© Afreepress (Lomé, the 25th April 2015)-Togo remained poised to regain its rightful place in the arena of modern democratic nations as 3.5 million voters turned out massively to cast their votes to freely elect a new Head of State of their choice who will preside over their political destiny for the next five years.
Voting in Lomé and other parts of the country has been peaceful and calm even though there were sign of undercurrents of tension along some of the voters who looked nervous.
Obviously the message of the nightmare of the political violence of the 2005 presidential elections has not been lost on them.
During the 2005 presidential elections, more than 500 Togolese were killed during skirmishes with Togolese security forces according to some investigations.
This time around Special Election Security Force made up of 8000 gendarmes and policemen are monitoring the security aspects of the polls.
In Lome many determined voters got to the polling stations as early as five o’clock in the morning, one hour ahead of the official voting which started at 6, o’clock a.m local time.
At the Immaculée Conception Nyekonakpoe Primary School and CEG Kodjoviakopé polling stations, located in one of the opposition strongholds, the queues which were slim at first began to grow bigger and longer as more voters started milling in their numbers into the polling centres after polling started on schedule.
At the Immaculée conception Primary School in Lome, some voters expressed their aspirations and political expectations in diverse ways when I offered them my microphone.
“I have come to cast my vote. It is my civic duties and I have to perform it”, said Loic Afognon.
Unlike during past elections voting materials arrived this time around on schedule.
Against the background of widespread fears that the polls may be marred by violence, voting has proceeded in an orderly peaceful and calm manner with less aggressive but serious looking potential voters standing in long queues patiently hardly exchanging banter with one another.
President Faure Gnassingbe cast his vote Gnassinggé Eyadema Camp early this morning at 8 o clock while Jean-Pierre Fabreconsidetred like the main challenger to the out-going head of state did so at the Kodjoviakopé Secondary School polling station at 9 o’clock.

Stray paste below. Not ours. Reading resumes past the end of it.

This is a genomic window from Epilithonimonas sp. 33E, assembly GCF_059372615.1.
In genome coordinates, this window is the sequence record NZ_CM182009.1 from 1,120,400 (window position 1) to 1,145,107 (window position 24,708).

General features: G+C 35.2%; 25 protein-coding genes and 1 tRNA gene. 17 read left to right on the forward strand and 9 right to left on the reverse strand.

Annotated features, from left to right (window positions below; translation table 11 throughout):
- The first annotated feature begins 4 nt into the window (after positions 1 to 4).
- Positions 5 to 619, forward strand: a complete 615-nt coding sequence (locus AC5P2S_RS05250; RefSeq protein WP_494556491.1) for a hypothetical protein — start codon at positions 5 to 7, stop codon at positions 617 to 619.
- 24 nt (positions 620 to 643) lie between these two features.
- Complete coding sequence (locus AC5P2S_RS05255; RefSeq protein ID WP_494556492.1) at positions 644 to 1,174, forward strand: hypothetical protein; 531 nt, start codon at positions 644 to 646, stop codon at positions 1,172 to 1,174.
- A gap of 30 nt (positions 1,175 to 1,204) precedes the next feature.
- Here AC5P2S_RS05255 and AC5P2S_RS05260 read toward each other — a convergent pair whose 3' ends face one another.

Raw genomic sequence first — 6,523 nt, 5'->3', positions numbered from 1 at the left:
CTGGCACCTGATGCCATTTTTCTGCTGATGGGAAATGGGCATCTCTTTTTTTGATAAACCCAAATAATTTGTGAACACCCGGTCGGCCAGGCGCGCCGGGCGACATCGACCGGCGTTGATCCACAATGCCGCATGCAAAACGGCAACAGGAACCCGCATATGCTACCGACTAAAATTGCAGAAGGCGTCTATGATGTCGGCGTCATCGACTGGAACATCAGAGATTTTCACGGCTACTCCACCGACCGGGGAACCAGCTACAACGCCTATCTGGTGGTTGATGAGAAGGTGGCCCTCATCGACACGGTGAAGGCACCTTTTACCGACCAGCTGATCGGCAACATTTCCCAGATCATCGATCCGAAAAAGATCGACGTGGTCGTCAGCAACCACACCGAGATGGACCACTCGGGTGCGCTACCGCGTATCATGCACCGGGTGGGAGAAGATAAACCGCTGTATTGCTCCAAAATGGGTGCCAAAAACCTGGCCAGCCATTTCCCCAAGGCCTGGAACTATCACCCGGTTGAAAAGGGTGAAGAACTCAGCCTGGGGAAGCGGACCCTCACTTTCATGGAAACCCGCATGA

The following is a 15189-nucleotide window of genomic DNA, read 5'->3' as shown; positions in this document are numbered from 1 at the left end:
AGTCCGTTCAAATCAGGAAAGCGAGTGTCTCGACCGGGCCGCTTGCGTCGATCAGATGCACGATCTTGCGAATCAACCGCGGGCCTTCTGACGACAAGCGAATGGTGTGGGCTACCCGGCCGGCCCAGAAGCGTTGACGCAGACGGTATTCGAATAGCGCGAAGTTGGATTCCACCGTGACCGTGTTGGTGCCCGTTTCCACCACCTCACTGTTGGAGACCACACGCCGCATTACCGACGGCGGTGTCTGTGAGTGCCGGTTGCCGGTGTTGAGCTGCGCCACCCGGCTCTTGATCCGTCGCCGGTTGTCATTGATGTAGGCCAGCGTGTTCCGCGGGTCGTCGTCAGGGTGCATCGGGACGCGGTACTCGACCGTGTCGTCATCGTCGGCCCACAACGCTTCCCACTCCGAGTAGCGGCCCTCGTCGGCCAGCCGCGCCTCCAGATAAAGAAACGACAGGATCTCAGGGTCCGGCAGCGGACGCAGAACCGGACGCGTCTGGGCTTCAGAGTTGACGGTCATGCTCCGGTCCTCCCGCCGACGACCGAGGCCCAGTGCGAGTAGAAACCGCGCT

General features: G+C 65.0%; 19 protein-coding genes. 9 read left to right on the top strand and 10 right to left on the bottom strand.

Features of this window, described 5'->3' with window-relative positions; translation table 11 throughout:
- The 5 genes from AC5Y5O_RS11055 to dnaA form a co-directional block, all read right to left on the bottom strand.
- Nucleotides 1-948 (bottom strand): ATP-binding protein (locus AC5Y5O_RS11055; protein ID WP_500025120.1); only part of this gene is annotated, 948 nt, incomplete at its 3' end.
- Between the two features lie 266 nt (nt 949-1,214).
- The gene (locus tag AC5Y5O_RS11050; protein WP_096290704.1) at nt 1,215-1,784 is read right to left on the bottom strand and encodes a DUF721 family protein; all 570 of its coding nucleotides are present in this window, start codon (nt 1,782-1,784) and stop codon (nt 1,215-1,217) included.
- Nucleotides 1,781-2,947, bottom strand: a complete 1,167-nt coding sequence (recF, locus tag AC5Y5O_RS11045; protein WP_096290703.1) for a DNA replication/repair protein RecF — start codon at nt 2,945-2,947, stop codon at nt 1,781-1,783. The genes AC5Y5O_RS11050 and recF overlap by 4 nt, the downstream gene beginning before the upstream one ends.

Togo’s minister for territorial administration, Mr Gilgert Bawara, expressed hope that the voting will be carried out peacefully in over 8944 polling stations throughout the five regions of Togo.
“Hopefully, everything will go on peacefully and I hope that things will be peaceful until the proclamation of the results regardless of the outcome of the polls”, Mr Bawara said at the press briefing held this afternoon in Lomé.
He expressed the wish that for the first time , Togo’s presidential elections will be democratic , transparent and peaceful with the results acceptable to all candidates.
He also said that “at this stage I cannot have the appropriate figure about the turn out. However, we have all notice that Togolese turned out massively to cast their votes”.
Out of the formidable pack of five presidential candidates, to-day’s elections appear to have become a close contest between President Faure Gnassingbe of the ruling UNIR party and Jean-Pierre Fabre , candidate of opposition coalition known as CAP 2015.
Counting is expected to start immediately but Togo’s Electoral commission says that results will be expected until 72 hours.
More than 500 international observers from the AU, Ecowas Francophonie and WAEMU will monitor the polls together with 30 000 local observers.
Togo closed its land borders with neighbouring Ghana, Burkina Faso and Benin Republic yesterday night at 9 PM as the country holds today its presidential elections leaving many travelers stranded at the entry points.
A communiqué released by Togo’s ministry for territorial administration said the borders will to be re-opened on Sunday after today’s polls at 6 A.M.
Many persons including journalists and traders who were not aware of the decision to close the borders on Friday night have been stranded at the Aflao Border.
Beer bars and restaurants also remained closed until voting officially ends today at 4 P.M.
Blamé Ekoué reporting from Lomé, Togo